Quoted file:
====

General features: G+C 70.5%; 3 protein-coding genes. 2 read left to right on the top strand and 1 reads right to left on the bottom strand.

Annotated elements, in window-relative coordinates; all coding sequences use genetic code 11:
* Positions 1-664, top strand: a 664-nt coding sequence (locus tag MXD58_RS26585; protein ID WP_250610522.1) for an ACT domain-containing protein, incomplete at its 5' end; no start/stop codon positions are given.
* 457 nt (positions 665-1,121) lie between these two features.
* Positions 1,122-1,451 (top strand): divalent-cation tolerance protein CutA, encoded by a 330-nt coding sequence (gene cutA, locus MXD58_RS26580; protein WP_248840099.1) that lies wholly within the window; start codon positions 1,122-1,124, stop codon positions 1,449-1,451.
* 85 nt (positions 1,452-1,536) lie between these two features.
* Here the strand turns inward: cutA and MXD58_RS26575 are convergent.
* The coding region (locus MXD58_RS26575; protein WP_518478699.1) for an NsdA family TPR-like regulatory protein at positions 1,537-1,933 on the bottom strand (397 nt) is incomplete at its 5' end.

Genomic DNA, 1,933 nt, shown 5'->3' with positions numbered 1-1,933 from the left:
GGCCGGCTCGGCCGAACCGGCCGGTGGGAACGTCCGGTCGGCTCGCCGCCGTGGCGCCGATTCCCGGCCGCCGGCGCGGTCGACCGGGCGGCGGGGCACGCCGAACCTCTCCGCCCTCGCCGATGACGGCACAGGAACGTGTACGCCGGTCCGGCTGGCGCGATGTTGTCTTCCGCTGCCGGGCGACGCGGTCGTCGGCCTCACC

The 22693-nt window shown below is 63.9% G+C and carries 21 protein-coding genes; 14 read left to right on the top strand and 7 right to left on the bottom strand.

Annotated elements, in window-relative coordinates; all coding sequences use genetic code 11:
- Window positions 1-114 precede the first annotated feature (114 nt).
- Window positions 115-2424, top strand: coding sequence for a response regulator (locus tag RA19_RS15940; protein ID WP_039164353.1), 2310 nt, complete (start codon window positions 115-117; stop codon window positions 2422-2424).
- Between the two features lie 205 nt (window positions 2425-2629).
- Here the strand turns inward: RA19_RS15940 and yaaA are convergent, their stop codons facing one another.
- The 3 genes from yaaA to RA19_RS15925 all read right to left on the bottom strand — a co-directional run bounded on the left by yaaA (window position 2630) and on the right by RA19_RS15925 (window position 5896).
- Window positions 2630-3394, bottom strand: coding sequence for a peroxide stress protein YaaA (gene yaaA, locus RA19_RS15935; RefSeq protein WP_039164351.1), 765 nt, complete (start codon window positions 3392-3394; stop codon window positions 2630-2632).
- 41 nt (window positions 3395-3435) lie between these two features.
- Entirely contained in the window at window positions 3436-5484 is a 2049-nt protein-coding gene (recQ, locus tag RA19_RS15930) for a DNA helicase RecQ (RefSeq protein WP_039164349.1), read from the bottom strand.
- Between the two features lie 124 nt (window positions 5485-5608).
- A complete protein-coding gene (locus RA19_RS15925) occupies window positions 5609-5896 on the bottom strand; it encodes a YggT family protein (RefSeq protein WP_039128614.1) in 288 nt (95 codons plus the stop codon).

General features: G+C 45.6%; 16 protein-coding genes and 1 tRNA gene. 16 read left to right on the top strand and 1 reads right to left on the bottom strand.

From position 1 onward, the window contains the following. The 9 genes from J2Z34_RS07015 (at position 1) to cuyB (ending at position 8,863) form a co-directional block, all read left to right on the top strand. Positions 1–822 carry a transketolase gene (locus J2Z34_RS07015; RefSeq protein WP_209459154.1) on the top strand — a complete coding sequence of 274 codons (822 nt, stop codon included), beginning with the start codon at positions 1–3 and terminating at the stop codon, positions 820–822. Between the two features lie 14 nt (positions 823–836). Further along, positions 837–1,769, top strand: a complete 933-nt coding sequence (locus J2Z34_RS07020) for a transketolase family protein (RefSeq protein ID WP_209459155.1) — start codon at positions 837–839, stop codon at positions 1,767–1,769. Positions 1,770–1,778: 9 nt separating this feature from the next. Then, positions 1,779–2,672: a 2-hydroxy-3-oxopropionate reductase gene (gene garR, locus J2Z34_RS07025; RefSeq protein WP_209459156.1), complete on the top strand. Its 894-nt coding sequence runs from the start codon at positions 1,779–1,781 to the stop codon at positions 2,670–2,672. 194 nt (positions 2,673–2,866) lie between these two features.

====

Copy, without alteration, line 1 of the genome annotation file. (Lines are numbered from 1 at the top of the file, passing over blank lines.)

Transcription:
General features: G+C 70.5%; 3 protein-coding genes. 2 read left to right on the top strand and 1 reads right to left on the bottom strand.